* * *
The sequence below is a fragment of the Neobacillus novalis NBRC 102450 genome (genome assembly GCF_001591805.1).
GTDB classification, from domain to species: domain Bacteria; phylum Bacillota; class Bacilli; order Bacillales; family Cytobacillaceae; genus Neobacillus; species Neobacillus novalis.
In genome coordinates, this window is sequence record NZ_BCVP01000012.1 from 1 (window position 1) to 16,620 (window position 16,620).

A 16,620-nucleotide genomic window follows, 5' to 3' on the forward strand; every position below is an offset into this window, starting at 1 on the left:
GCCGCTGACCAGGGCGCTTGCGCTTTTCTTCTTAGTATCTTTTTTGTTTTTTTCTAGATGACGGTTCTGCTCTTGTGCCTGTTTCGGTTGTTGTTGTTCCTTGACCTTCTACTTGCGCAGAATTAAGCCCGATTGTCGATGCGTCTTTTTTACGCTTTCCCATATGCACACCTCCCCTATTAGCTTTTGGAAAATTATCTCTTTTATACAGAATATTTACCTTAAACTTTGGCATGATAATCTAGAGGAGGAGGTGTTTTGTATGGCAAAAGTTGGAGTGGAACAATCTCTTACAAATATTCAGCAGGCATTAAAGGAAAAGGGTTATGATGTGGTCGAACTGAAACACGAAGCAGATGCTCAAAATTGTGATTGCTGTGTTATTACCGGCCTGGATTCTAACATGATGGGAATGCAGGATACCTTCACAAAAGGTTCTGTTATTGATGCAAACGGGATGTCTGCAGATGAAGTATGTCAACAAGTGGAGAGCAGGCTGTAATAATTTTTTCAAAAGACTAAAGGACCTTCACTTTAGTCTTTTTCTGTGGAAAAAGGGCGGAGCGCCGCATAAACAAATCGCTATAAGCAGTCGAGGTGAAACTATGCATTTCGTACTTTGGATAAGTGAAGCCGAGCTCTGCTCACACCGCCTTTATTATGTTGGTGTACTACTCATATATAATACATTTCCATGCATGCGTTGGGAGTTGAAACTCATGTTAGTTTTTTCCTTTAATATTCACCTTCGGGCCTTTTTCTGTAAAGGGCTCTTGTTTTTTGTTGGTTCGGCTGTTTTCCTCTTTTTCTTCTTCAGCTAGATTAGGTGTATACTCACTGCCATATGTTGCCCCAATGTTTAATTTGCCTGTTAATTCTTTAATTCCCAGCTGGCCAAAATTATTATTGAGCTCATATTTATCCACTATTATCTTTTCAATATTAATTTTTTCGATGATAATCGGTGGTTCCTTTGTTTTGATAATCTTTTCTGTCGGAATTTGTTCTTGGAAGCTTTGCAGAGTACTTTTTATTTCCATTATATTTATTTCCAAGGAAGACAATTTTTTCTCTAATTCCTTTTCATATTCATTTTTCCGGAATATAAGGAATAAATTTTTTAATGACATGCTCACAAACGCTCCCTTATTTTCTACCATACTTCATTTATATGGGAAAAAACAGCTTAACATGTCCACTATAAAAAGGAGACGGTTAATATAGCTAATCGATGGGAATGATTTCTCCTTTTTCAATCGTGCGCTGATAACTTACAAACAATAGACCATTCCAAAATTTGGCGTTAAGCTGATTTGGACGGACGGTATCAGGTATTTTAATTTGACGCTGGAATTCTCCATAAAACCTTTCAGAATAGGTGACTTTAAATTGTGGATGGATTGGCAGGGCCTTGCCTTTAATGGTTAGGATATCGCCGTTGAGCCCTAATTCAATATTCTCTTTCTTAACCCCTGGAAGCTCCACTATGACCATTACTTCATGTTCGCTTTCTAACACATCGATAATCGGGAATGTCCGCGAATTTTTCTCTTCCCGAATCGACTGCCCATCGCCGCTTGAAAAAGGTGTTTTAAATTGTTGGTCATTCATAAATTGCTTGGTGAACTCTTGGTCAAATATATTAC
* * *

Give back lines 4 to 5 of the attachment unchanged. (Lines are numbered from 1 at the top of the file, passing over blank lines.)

A 16,620-nucleotide genomic window follows, 5' to 3' on the forward strand; every position below is an offset into this window, starting at 1 on the left:
GCCGCTGACCAGGGCGCTTGCGCTTTTCTTCTTAGTATCTTTTTTGTTTTTTTCTAGATGACGGTTCTGCTCTTGTGCCTGTTTCGGTTGTTGTTGTTCCTTGACCTTCTACTTGCGCAGAATTAAGCCCGATTGTCGATGCGTCTTTTTTACGCTTTCCCATATGCACACCTCCCCTATTAGCTTTTGGAAAATTATCTCTTTTATACAGAATATTTACCTTAAACTTTGGCATGATAATCTAGAGGAGGAGGTGTTTTGTATGGCAAAAGTTGGAGTGGAACAATCTCTTACAAATATTCAGCAGGCATTAAAGGAAAAGGGTTATGATGTGGTCGAACTGAAACACGAAGCAGATGCTCAAAATTGTGATTGCTGTGTTATTACCGGCCTGGATTCTAACATGATGGGAATGCAGGATACCTTCACAAAAGGTTCTGTTATTGATGCAAACGGGATGTCTGCAGATGAAGTATGTCAACAAGTGGAGAGCAGGCTGTAATAATTTTTTCAAAAGACTAAAGGACCTTCACTTTAGTCTTTTTCTGTGGAAAAAGGGCGGAGCGCCGCATAAACAAATCGCTATAAGCAGTCGAGGTGAAACTATGCATTTCGTACTTTGGATAAGTGAAGCCGAGCTCTGCTCACACCGCCTTTATTATGTTGGTGTACTACTCATATATAATACATTTCCATGCATGCGTTGGGAGTTGAAACTCATGTTAGTTTTTTCCTTTAATATTCACCTTCGGGCCTTTTTCTGTAAAGGGCTCTTGTTTTTTGTTGGTTCGGCTGTTTTCCTCTTTTTCTTCTTCAGCTAGATTAGGTGTATACTCACTGCCATATGTTGCCCCAATGTTTAATTTGCCTGTTAATTCTTTAATTCCCAGCTGGCCAAAATTATTATTGAGCTCATATTTATCCACTATTATCTTTTCAATATTAATTTTTTCGATGATAATCGGTGGTTCCTTTGTTTTGATAATCTTTTCTGTCGGAATTTGTTCTTGGAAGCTTTGCAGAGTACTTTTTATTTCCATTATATTTATTTCCAAGGAAGACAATTTTTTCTCTAATTCCTTTTCATATTCATTTTTCCGGAATATAAGGAATAAATTTTTTAATGACATGCTCACAAACGCTCCCTTATTTTCTACCATACTTCATTTATATGGGAAAAAACAGCTTAACATGTCCACTATAAAAAGGAGACGGTTAATATAGCTAATCGATGGGAATGATTTCTCCTTTTTCAATCGTGCGCTGATAACTTACAAACAATAGACCATTCCAAAATTTGGCGTTAAGCTGATTTGGACGGACGGTATCAGGTATTTTAATTTGACGCTGGAATTCTCCATAAAACCTTTCAGAATAGGTGACTTTAAATTGTGGATGGATTGGCAGGGCCTTGCCTTTAATGGTTAGGATATCGCCGTTGAGCCCTAATTCAATATTCTCTTTCTTAACCCCTGGAAGCTCCACTATGACCATTACTTCATGTTCGCTTTCTAACACATCGATAATCGGGAATGTCCGCGAATTTTTCTCTTCCCGAATCGACTGCCCATCGCCGCTTGAAAAAGGTGTTTTAAATTGTTGGTCATTCATAAATTGCTTGGTGAACTCTTGGTCAAATATATTAC